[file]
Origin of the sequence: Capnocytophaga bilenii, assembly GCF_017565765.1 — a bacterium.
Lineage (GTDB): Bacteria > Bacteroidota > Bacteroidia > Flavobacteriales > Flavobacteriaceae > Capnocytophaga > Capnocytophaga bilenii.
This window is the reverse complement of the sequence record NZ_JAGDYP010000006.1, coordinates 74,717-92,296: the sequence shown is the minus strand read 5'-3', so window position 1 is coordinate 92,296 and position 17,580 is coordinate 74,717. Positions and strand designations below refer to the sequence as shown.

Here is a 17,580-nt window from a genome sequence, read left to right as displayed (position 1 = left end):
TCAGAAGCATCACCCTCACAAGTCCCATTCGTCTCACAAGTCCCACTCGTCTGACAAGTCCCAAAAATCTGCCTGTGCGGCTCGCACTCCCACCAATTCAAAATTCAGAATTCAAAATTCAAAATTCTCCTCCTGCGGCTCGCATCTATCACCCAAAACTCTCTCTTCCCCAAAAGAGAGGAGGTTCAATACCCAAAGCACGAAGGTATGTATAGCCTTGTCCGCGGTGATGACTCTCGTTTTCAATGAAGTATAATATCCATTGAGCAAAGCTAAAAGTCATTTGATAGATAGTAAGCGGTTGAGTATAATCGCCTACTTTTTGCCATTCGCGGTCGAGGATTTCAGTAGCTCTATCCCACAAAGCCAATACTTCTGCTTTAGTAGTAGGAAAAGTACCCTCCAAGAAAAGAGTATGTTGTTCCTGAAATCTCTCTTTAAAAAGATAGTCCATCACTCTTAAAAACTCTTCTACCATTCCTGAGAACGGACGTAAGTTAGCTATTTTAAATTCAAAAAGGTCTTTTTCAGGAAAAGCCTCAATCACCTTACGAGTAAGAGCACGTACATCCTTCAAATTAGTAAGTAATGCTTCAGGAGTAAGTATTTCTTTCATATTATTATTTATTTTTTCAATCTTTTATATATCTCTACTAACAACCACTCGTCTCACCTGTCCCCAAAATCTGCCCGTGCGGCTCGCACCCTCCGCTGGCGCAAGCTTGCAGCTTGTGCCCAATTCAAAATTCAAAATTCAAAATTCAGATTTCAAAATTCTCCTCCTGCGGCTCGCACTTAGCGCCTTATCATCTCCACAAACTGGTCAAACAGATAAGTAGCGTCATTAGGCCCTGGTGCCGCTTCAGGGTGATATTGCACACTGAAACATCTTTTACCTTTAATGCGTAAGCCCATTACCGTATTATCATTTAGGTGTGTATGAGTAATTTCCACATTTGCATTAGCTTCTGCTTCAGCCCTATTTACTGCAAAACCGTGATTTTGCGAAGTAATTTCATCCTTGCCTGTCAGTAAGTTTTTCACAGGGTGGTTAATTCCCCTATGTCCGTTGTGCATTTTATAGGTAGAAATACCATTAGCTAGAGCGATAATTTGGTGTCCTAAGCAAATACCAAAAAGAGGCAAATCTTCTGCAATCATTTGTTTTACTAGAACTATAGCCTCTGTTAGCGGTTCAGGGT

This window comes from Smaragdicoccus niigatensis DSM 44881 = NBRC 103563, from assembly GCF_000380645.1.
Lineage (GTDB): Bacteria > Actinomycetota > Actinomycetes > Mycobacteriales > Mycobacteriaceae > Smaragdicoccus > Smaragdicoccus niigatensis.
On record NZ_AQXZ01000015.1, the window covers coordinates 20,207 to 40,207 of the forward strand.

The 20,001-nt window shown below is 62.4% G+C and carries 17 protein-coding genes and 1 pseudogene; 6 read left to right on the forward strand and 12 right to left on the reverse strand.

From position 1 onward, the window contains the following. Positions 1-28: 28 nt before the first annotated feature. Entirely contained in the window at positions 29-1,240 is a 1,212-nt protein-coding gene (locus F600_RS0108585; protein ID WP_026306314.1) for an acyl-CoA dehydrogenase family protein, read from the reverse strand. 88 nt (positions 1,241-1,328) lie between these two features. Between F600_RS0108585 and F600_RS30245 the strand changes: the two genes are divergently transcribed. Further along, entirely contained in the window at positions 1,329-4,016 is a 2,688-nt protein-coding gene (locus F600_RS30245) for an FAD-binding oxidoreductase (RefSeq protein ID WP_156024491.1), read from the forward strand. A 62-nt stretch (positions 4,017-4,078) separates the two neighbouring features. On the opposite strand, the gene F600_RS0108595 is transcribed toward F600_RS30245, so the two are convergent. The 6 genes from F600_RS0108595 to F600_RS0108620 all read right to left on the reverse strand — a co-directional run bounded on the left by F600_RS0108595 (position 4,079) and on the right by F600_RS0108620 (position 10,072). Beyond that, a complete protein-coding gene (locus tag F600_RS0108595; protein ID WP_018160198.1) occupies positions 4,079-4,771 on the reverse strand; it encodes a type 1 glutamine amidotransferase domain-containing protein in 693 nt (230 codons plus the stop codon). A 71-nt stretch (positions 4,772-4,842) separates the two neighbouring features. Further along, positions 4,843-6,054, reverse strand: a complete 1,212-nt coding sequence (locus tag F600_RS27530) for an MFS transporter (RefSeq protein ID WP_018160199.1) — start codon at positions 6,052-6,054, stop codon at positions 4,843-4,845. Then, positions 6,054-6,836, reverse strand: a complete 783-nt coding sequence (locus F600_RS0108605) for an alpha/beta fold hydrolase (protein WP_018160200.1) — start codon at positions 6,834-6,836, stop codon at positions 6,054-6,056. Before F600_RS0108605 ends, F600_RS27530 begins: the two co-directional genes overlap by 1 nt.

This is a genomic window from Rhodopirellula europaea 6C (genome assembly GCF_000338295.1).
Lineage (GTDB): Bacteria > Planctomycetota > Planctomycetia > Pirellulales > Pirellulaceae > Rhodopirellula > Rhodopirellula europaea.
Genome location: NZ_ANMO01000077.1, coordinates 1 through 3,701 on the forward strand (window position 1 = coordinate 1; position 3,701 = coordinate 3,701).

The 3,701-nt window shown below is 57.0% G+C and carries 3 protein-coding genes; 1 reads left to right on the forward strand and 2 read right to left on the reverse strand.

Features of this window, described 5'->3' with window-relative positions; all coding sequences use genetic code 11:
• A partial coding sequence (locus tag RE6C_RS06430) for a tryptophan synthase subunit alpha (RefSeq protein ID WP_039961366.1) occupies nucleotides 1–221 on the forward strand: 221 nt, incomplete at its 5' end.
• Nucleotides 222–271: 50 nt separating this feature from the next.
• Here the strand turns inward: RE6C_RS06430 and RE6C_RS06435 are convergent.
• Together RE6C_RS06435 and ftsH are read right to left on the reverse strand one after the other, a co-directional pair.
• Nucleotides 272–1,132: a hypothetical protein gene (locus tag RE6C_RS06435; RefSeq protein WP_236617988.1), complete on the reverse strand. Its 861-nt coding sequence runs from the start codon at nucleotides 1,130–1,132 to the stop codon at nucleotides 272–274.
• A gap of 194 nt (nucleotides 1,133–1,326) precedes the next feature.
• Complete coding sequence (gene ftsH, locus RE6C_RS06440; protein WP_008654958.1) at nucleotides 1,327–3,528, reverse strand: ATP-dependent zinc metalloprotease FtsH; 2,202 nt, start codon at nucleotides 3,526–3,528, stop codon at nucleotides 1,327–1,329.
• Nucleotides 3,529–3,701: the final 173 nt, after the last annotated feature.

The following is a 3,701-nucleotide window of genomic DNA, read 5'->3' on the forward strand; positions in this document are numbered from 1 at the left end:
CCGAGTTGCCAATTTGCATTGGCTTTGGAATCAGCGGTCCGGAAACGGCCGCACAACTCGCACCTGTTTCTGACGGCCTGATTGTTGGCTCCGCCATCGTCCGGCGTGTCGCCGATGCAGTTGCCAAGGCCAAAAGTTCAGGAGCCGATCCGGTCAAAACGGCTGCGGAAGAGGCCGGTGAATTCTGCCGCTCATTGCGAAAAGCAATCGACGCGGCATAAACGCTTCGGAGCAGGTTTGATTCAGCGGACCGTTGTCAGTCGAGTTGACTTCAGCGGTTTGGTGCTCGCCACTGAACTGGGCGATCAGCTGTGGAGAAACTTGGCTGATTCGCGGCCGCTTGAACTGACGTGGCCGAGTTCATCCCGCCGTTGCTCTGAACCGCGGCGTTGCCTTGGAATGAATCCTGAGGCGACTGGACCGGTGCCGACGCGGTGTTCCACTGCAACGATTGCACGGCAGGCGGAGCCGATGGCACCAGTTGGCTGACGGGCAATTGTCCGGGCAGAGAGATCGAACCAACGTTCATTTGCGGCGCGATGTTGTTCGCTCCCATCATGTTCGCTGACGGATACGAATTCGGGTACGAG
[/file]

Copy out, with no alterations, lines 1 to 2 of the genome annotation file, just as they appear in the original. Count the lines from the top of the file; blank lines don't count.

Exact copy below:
Origin of the sequence: Capnocytophaga bilenii, assembly GCF_017565765.1 — a bacterium.
Lineage (GTDB): Bacteria > Bacteroidota > Bacteroidia > Flavobacteriales > Flavobacteriaceae > Capnocytophaga > Capnocytophaga bilenii.